The SEC has opened several investigations into various ESG-related matters, and, notably, in the months prior to issuing the proposal, the SEC staff initiated months-long correspondence with a number of publicly-traded companies asking detailed questions about climate-related impacts on their business and the differences between climate-related disclosures in their SEC filings and those in their voluntary sustainability or corporate social responsibility reports.6 This initiative likely informed the drafting of the proposed mandatory disclosures and also serves as a guide to potential future enforcement actions. In short, companies should expect the SEC to focus on both the disclosures in the SEC filings themselves and comparisons to other company statements.

According to SEC Chair Gary Gensler, the new comprehensive disclosure regime is intended to ensure that full, accurate, and consistent climate-related information is available to investors, so they can make sufficiently informed investing decisions.7 There can be little doubt, and Mr. Gensler has confirmed, that the SEC will use the full extent of its enforcement powers under the securities laws to take action against non-compliance and misleading or false disclosures.8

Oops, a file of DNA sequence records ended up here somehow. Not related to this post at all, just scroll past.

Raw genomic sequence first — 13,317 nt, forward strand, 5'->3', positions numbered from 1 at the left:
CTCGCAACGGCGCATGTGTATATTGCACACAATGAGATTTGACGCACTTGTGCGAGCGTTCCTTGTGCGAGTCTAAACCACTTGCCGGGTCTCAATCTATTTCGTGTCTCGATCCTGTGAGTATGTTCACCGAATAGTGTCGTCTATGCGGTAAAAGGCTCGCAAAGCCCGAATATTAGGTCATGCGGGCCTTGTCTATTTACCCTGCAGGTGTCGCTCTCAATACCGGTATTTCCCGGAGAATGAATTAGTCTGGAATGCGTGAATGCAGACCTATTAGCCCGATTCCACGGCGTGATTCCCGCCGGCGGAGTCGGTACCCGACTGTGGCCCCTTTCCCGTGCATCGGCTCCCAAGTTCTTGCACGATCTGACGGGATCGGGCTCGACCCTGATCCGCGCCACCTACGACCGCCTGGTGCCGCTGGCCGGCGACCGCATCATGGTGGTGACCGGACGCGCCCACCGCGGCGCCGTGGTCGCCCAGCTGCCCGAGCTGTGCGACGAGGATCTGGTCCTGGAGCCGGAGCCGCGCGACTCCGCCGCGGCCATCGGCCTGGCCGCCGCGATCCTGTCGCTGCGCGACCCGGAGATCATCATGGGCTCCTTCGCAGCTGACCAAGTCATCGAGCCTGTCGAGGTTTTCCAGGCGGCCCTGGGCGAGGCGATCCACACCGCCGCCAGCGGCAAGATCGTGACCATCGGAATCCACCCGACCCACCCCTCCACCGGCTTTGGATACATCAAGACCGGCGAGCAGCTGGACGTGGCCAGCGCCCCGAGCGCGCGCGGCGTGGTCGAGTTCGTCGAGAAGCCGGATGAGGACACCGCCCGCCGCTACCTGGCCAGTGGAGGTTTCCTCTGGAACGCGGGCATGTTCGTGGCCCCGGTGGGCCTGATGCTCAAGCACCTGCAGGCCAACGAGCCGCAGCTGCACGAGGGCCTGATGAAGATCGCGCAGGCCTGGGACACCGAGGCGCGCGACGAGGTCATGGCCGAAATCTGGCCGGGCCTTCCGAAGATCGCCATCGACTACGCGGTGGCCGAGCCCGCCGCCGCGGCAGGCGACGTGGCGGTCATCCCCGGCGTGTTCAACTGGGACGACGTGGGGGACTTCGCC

State regulators have also been examining climate-related corporate disclosures. Over the last decade, New York’s Attorneys General have utilized the Martin Act, the state’s broad anti-fraud statute, to target companies in the energy industry. In these investigations, the AGs examined how climate risks were analyzed internally by the company and compared those analyses to the company’s public-facing disclosures. Investigators focused on whether the risks that boards and management discussed behind closed doors correlated with their external communications to investors and other stakeholders. Companies should also anticipate increased scrutiny by other states based on the proposed expanded disclosure requirements.9

In addition to government regulators, shareholders, investors, and consumers have been devoting significant attention to companies’ climate-related disclosures and practices. Securities class actions based on claims of false or misleading statements, in both SEC filings and other public statements, regarding a variety of climate and ESG issues have been on the rise, along with shareholder derivative actions that seek to implement reform through litigation. Consumer protection statutes and false advertising prohibitions have also been utilized to bring lawsuits against companies for alleged greenwashing.  Examples of recent cases include claims that companies overstated the recyclability of their products and claims that companies falsely asserted the environmentally safe nature of their products or production processes.10 Regardless of the merits of some of these claims, they are often costly, to both a company’s finances and its reputation.